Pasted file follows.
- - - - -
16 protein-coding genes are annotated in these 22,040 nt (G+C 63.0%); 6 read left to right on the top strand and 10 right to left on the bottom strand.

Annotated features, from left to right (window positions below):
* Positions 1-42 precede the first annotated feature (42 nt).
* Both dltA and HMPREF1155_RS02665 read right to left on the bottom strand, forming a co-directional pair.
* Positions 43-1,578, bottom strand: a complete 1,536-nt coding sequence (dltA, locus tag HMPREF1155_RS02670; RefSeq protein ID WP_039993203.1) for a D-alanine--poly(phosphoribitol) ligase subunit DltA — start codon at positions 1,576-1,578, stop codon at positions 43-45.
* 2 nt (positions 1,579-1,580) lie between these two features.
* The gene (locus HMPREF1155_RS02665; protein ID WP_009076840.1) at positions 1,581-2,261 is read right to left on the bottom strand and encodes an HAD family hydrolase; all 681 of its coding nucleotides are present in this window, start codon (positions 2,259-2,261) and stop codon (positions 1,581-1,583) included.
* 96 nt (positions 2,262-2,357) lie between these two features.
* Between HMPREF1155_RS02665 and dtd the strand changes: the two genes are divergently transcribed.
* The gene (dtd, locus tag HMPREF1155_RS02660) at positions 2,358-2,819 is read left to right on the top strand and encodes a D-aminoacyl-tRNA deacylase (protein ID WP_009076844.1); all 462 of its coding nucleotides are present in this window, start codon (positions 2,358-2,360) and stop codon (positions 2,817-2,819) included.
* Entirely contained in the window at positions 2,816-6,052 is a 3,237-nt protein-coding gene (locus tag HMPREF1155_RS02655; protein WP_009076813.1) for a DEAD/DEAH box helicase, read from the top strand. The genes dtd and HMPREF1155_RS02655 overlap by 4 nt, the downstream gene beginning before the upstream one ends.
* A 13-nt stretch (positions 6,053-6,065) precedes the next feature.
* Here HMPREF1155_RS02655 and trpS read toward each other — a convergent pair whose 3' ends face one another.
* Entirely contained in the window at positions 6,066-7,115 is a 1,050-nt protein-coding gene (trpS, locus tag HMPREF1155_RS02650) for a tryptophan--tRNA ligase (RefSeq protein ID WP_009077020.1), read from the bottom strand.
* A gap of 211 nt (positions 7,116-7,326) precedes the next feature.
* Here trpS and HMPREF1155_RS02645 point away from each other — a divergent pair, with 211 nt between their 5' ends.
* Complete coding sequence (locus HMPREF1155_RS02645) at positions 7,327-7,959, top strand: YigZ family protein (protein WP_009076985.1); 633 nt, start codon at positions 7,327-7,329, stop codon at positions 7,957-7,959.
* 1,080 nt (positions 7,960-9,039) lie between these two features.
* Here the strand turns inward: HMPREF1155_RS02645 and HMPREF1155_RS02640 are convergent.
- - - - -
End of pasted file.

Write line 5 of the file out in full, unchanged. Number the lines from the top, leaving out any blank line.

* Positions 43-1,578, bottom strand: a complete 1,536-nt coding sequence (dltA, locus tag HMPREF1155_RS02670; RefSeq protein ID WP_039993203.1) for a D-alanine--poly(phosphoribitol) ligase subunit DltA — start codon at positions 1,576-1,578, stop codon at positions 43-45.